What does insulin do for us? Well, it does exactly the same for us as it does for people who don’t have T1D, ie. you. It enables the glucose in the blood to cross over from the blood into each and every cell of the body, all 120 squillion of them. The glucose is what the cells use for the energy they need to live. So no insulin, no glucose in the cells, no energy, no life. Pretty brutal, huh? So give yourself a little pat about the bottom of your rib cage on the right hand side and say thank-you to your pancreas. And wish it well for the future, because anyone can develop T1D at any point in their life, and the scientists still don’t know why.
That made you sit up and think, didn’t it. Do you wee a lot? Are you constantly thirsty? Have you been losing a surprising amount of weight?
Let’s now have a brief look at a typical day living with T1D. As you read this, try to keep in the back of your mind that this is every single day for the rest of our lives. I’ve already done this about 15,540 times, which is around the number of days since I was diagnosed ( https://alexofoz.wordpress.com/2015/09/06/marathon-des-sables-chapter-1-the-young-diabetic-in-cubicle-3/ ).
The first consideration is whether you wake up at all. So your day with T1D begins before you are even awake. So long as the previous day was close to normal, your state of general health is reasonable, you ate the right amount of food the previous evening, didn’t do anything outrageous and your BGL was within an acceptable range before you went to bed, you should be waking up as normal in the morning. But it is not guaranteed. A well known situation known by the medical community that is mentioned in muted terms is “Dead-in-bed syndrome”, where a person with T1D experiences a dramatic dropping of the BGL overnight and passes from sleep to a state of hypoglycaemia, then into unconscious and a coma, before dying without waking up. I have experienced this myself a number of times in years gone past, obviously without progressing to the final step.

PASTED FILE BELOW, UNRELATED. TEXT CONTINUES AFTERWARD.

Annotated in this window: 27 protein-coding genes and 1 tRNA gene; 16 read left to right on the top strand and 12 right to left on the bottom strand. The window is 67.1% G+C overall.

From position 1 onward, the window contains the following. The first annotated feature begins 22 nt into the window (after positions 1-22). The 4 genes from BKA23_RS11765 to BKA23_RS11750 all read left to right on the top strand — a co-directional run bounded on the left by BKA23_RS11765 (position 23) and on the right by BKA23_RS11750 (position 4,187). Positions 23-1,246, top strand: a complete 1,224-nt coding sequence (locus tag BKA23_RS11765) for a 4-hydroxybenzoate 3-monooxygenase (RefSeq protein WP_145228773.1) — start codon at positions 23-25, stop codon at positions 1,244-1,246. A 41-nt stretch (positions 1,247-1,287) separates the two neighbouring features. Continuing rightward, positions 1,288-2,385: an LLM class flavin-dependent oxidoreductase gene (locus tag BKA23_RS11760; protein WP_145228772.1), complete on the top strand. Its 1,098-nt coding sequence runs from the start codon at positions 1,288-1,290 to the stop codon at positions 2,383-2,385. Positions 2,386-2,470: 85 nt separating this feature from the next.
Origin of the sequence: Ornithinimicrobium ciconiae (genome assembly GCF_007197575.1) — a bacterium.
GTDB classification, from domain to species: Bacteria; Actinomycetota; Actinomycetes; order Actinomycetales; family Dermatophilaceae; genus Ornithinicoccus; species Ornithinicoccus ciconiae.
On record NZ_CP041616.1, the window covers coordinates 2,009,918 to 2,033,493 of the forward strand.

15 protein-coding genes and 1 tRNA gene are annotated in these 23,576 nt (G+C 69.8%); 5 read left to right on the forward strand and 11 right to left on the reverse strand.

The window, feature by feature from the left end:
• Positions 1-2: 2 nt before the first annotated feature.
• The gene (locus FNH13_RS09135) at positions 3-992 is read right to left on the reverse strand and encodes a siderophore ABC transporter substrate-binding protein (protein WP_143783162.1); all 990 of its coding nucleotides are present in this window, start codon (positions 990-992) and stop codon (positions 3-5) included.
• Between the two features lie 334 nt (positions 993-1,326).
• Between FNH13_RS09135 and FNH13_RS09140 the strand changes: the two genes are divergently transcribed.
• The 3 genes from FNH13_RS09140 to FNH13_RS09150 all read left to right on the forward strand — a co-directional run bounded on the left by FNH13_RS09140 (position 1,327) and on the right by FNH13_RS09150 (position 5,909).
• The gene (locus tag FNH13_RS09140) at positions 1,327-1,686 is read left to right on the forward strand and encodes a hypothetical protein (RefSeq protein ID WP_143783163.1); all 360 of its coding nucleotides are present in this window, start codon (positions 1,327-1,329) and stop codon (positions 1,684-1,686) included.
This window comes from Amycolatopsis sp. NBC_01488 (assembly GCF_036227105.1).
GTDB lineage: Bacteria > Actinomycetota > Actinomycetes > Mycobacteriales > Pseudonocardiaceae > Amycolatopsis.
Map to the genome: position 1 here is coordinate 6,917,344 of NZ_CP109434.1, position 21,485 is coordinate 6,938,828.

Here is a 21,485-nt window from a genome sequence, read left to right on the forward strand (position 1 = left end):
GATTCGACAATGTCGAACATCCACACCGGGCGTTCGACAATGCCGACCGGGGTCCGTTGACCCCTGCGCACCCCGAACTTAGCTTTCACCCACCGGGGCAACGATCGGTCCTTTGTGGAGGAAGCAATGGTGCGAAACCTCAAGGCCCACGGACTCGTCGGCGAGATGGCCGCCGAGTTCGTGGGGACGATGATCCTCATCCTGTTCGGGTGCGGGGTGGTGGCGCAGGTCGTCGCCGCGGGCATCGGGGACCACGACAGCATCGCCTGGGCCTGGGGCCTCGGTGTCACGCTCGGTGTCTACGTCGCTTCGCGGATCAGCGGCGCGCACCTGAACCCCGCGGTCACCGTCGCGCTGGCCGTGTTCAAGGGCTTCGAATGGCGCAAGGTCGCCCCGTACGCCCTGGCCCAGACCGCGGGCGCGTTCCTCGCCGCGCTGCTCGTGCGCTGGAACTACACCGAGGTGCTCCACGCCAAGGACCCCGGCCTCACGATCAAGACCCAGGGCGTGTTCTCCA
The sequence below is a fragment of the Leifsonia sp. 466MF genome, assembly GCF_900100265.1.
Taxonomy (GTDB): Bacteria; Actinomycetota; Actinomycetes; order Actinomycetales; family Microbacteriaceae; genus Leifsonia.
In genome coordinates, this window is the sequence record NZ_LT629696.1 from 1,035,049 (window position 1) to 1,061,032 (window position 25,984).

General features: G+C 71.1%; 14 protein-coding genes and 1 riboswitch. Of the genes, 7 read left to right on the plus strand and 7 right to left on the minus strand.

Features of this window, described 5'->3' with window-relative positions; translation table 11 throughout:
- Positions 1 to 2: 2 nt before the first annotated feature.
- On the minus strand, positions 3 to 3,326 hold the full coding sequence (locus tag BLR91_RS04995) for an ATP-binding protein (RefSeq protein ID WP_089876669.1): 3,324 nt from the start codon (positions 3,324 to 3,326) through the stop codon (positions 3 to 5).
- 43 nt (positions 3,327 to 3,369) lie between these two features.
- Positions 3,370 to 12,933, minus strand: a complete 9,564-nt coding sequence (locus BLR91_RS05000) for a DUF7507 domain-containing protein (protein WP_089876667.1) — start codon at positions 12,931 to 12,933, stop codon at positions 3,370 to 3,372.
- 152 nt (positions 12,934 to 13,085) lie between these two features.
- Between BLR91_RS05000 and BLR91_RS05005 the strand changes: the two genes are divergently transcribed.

OK, so we’ve woken up and are preparing for the day. The first thing to do is to check the BGL, then have the first of a number of injections of insulin through the day. My routine says that I have 2 injections before breakfast. So after checking my BGL, which involves one of those pieces of modern technology I mention above, a finger prick and a drop of blood, I find that my level is a/ safe and b/ a little on the high side. This doesn’t present an immediate problem; I’m quite safe and won’t be collapsing from low BGL. That is the “a” part. But the “b” part is longer term. If my BGL is too high too often for too long, I am exposing myself to those horrible long term consequences that anybody with any form of “diabetes” is exposed to. And that is something that is constantly there in the back of my mind, tapping on my conscience every time I need to make a decision about food. Do I want to go blind, lose a foot or have kidney failure?